Maxwell Hunter Advocates Space Tourism
Max called for launch vehicle development to focus on carrying passengers into space.
"Airplanes deal in massive mission models while the space models are trivial by comparison. It is easy to make a tentative engineering assessment of this but very difficult to get anyone to pay attention.
Space deals in hundreds of flights per year worldwide. Airplanes deal in millions. If one looks at transport airplane cost analyses, the general massiveness and high vehicle utilization result in the RDT&E and vehicle production cost being a very small portion of the ticket cost.
In space cost analyses, RDT&E reigns supreme. Airplanes operate at 2 to 3 times their fuel cost. If space did the same, the cost would fall by 2 to 3 orders of magnitude! We dream of a vast future in space. But we don't try to encompass it. To do so would involve using vast mission models which are not credible to your boss. Yet they would almost certainly yield different design optimums than the "reasonable" models.
If you dream of massive uses long before they are credible and then optimize the vehicle design for those dreams, you are engineering the dreams - not the current missions. The burgeoning interest in space tourism is the first glimmer of hope for airplane-like massive missions. It is really quite easy to create such vehicle designs - but extremely difficult to generate any credibility for the results in polite engineering society and impossible in science and academia. But it is among those dreams that the space analogy of the Douglas DC-3* resides. If one knew it, the programs could be vectored in that direction. This is what should be done. We've had enough of trivial mission models." ~Maxwell Hunter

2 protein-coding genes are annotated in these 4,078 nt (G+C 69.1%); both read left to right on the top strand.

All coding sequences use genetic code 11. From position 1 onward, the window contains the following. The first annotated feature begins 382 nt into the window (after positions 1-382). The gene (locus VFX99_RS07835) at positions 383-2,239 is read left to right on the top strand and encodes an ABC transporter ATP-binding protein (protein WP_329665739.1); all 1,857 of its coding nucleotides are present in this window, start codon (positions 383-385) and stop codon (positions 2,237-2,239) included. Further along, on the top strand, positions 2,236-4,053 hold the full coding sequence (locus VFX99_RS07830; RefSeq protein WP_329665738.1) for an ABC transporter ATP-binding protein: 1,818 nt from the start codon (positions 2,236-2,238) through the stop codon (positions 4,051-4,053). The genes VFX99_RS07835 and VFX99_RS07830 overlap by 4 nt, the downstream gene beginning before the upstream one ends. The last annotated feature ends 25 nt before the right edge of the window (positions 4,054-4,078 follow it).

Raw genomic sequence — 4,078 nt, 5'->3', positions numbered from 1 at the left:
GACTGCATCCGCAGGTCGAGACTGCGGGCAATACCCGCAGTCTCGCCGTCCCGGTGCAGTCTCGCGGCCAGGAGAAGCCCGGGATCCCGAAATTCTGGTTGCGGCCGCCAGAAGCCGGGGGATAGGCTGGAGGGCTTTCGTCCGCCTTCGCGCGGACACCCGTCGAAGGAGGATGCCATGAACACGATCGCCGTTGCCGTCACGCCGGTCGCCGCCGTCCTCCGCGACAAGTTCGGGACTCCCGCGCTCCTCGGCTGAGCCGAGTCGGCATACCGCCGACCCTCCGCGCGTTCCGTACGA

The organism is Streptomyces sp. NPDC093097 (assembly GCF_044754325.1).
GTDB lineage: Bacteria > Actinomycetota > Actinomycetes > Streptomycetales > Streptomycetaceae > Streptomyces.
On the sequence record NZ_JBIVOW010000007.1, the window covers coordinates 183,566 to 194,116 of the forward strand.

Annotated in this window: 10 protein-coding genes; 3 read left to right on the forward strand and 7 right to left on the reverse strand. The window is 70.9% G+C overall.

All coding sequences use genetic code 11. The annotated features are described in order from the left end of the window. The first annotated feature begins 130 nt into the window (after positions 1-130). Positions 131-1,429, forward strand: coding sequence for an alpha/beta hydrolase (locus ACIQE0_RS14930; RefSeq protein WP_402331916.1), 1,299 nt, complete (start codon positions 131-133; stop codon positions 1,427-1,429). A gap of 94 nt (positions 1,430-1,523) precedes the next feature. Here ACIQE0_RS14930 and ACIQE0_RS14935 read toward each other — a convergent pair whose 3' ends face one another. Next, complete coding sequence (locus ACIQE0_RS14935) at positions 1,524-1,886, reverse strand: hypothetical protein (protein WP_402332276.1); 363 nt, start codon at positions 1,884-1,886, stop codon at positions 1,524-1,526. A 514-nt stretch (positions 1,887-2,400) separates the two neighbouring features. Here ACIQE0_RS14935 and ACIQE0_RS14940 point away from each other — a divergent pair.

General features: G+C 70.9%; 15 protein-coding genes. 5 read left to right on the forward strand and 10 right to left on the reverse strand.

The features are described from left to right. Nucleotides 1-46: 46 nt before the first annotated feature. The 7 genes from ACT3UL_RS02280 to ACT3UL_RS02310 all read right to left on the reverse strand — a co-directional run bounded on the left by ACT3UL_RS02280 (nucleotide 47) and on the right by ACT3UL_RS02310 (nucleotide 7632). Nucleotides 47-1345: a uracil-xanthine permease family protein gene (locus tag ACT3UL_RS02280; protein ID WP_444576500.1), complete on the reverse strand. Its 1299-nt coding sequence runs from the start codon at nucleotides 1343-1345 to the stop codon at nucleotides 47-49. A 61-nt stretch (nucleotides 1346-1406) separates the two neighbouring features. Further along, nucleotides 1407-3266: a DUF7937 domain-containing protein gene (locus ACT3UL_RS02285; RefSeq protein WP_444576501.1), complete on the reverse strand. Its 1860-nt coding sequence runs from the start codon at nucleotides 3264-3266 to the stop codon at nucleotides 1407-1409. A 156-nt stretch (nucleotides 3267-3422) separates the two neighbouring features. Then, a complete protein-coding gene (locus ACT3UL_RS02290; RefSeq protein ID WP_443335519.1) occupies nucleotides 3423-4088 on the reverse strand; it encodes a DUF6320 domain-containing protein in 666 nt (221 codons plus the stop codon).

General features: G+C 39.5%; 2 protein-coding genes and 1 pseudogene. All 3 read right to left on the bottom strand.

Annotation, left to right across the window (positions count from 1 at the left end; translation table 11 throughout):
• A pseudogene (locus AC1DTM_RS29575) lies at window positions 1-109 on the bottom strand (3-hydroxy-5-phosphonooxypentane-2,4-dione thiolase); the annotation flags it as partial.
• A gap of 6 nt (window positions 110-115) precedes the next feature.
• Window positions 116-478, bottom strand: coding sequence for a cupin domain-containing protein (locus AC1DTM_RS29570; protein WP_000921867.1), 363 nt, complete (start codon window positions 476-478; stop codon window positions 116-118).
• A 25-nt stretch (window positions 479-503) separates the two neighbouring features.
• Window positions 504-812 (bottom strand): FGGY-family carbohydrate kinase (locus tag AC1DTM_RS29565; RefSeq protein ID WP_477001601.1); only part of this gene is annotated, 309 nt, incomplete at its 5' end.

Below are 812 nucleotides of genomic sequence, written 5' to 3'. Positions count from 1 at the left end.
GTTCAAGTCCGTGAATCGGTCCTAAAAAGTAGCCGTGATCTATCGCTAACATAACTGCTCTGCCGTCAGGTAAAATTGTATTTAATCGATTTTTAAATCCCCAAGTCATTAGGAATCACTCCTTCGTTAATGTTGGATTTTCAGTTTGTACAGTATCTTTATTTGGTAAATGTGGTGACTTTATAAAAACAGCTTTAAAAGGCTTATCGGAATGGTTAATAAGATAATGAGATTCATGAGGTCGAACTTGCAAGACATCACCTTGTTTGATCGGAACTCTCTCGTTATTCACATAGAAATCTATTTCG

"The Engineering of Dreams: The Future of Commercial Space"
published in the National Space Society's magazine " Ad Astra" (September/October issue)